Kavčnik Homestead in Zavodnje near Šoštanj is a splendid example of Slovene vernacular architecture, with a 400-year-old smokehouse (dimnica or kuhna). It was in use in the Alpine region and is the southernmost surviving example. A unique example of rural architecture the homestead was opened as an open air museum in 1992 and was nominated for the Museum of the Year Award in 1993. As the homestead was inhabited until 1983, the tools, furniture, and living quarters found within still give the impression that somebody is living there.
Hearth as a heart of a dwelling
The entire farm was built around its brick hearth (dimnica), the remaining buildings are wooden including the roofs. Around the main living quarters with a stove, there are a barn, a hayrack (kozolec), herb garden, tool sheds, a grape press, a field toilet … But the most important and the oldest is the dimnica – also called kuhna (a variant of kuhinja meaning “kitchen”) by former inhabitants – that prevailed in northern Slovenia from the 11th until the late-18th century when, because of frequent fires, the authorities began to adopt strict measures to ban them. The smokehouse’s little window with its unique sliding mechanism, and details of the wooden hinges at the entrance door to the shed, confirm that the core of the building, including the shed, probably dates from the 17th century. At that time it was the only living quarter in the Kavčnik homestead.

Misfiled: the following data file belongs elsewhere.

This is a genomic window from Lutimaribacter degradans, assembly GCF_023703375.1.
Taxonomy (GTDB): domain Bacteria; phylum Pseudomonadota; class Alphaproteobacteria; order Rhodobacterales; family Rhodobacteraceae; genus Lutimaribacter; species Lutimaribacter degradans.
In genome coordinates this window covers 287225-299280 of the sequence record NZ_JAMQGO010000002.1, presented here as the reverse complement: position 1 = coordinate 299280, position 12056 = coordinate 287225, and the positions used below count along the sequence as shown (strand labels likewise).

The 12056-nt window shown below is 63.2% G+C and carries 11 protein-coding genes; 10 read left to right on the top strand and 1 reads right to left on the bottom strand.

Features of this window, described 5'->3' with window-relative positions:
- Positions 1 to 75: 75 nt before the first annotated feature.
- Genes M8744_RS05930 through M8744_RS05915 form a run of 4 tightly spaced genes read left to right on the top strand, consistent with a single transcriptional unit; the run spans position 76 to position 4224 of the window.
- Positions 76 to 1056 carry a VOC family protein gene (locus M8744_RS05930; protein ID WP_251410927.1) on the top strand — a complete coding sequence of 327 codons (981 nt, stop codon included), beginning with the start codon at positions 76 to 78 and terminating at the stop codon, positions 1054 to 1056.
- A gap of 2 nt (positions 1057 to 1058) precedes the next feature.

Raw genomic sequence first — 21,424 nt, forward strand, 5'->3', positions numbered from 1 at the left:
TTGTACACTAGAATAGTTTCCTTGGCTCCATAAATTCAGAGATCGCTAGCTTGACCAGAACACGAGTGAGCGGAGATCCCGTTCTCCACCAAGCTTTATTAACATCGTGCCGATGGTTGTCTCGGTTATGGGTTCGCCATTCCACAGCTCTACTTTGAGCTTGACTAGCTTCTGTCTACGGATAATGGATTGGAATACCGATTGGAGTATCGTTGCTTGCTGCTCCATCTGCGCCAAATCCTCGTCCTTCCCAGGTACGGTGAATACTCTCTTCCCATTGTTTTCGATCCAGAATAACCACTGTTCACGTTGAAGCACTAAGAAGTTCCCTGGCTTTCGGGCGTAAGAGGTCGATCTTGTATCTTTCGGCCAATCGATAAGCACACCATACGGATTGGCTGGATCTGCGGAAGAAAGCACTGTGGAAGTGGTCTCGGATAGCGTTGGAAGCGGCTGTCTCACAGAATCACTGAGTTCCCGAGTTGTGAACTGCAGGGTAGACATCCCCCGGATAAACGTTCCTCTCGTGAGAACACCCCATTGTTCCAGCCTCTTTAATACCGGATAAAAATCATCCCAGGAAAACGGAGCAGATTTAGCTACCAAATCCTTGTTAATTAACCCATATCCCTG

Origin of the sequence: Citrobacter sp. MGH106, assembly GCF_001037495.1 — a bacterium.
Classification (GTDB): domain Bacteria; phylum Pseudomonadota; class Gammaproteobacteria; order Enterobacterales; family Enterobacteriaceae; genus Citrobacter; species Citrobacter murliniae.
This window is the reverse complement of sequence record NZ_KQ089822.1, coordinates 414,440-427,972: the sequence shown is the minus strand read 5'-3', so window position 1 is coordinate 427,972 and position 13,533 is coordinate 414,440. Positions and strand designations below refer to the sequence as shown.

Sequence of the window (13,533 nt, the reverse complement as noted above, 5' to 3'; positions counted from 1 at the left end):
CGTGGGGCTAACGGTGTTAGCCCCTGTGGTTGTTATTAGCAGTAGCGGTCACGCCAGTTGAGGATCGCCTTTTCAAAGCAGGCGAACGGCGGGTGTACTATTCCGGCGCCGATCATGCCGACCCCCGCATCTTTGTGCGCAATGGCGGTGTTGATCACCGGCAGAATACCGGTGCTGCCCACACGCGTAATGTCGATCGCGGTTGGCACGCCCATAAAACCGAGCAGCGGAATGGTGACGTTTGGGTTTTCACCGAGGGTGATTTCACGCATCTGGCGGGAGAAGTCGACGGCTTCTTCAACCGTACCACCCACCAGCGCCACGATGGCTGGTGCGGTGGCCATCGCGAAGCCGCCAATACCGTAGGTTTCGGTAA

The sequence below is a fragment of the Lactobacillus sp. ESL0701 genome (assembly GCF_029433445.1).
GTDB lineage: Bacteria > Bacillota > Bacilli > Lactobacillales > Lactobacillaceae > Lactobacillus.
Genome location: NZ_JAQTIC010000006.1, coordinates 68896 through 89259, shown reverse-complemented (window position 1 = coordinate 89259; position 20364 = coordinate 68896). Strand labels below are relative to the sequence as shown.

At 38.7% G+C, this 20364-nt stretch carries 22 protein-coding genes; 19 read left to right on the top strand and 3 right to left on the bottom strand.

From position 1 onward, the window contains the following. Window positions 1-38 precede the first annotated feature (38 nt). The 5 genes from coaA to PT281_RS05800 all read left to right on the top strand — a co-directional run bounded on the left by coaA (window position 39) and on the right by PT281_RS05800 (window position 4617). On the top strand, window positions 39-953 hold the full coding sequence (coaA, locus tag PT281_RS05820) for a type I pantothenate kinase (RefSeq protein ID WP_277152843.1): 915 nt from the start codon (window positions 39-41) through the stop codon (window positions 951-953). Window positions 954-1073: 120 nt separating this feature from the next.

By prior appointment, the museum staff can light the fire in the hearth and visitors may also roast apples on the open fire, providing a truly authentic experience of the simplicity of life in the past. Although the smoke hanging in the air may cause visitors to rethink their romantic impressions of the past when it starts to aggravate their eyes and lungs, a visit to the Kavčnik Homestead provides a rich and bona fide experience of Slovenian cultural history.